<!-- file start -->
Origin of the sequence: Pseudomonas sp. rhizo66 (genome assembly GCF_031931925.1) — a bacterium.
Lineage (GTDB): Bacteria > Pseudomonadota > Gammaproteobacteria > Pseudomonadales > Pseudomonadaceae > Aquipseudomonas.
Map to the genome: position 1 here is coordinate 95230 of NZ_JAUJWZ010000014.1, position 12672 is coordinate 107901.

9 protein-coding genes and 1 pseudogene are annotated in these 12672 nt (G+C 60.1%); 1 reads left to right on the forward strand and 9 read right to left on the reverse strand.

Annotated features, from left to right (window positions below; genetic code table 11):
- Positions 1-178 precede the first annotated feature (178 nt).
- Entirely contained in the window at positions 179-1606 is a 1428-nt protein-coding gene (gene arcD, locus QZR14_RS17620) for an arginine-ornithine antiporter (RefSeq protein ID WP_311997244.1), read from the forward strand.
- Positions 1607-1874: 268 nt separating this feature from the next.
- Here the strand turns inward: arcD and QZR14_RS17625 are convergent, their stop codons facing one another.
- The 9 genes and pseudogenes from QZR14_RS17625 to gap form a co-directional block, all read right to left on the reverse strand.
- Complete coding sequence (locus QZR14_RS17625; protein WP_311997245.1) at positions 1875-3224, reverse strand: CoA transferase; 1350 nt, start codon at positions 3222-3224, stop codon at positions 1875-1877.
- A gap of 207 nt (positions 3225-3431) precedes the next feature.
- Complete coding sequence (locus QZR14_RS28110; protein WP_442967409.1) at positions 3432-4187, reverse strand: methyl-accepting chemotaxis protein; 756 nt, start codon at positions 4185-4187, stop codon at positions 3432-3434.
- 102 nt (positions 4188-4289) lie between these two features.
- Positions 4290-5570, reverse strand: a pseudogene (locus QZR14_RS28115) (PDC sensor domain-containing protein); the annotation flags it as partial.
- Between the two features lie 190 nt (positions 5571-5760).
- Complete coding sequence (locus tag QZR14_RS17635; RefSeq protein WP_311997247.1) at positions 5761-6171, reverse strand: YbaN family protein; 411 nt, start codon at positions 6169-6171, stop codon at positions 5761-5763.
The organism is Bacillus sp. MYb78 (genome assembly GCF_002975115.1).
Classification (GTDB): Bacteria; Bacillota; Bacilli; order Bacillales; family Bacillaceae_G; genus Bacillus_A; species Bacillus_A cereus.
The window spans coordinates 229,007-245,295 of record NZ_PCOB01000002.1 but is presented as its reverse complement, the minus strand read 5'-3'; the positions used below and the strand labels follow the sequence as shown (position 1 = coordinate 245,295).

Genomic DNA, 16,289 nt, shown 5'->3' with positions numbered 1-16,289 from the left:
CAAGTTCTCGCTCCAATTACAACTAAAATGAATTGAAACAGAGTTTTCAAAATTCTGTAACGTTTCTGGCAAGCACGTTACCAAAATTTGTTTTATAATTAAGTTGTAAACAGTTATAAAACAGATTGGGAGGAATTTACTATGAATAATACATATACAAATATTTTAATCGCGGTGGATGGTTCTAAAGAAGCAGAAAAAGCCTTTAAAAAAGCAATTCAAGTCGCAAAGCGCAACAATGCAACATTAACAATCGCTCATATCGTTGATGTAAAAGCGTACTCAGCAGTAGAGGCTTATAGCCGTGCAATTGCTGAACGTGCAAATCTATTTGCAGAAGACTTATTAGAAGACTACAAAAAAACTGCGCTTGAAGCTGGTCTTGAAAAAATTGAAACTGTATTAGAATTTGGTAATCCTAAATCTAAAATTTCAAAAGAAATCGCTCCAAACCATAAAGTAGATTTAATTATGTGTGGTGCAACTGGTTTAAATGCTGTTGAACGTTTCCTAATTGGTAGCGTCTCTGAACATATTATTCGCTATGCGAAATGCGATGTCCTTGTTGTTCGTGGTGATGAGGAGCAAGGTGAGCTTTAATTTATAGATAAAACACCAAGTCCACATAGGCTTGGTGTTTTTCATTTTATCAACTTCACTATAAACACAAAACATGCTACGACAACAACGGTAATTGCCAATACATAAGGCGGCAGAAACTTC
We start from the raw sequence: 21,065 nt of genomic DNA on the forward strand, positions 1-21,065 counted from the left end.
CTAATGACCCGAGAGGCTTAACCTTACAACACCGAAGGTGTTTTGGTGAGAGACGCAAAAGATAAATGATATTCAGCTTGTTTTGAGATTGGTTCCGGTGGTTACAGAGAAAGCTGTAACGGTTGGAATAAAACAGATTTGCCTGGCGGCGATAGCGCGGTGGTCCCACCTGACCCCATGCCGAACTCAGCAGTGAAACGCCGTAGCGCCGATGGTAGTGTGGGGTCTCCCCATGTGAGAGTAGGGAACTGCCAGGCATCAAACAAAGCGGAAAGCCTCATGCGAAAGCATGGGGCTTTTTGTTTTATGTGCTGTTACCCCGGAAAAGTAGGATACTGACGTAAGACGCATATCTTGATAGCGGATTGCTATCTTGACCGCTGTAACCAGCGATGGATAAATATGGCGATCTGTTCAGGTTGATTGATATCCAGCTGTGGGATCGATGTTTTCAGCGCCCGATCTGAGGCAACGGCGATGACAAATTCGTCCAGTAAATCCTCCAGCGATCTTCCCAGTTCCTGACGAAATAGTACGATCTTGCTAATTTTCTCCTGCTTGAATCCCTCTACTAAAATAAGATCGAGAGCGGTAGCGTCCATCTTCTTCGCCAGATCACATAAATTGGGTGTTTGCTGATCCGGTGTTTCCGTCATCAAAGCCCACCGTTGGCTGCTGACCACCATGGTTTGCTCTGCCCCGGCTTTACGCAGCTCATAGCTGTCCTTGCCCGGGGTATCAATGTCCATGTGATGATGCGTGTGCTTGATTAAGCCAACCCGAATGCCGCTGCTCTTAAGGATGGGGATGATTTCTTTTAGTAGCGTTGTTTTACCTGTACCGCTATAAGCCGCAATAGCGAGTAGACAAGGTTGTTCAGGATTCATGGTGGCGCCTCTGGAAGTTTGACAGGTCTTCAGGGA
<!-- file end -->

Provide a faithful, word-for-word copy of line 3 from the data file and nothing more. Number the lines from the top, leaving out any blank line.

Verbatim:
Map to the genome: position 1 here is coordinate 95230 of NZ_JAUJWZ010000014.1, position 12672 is coordinate 107901.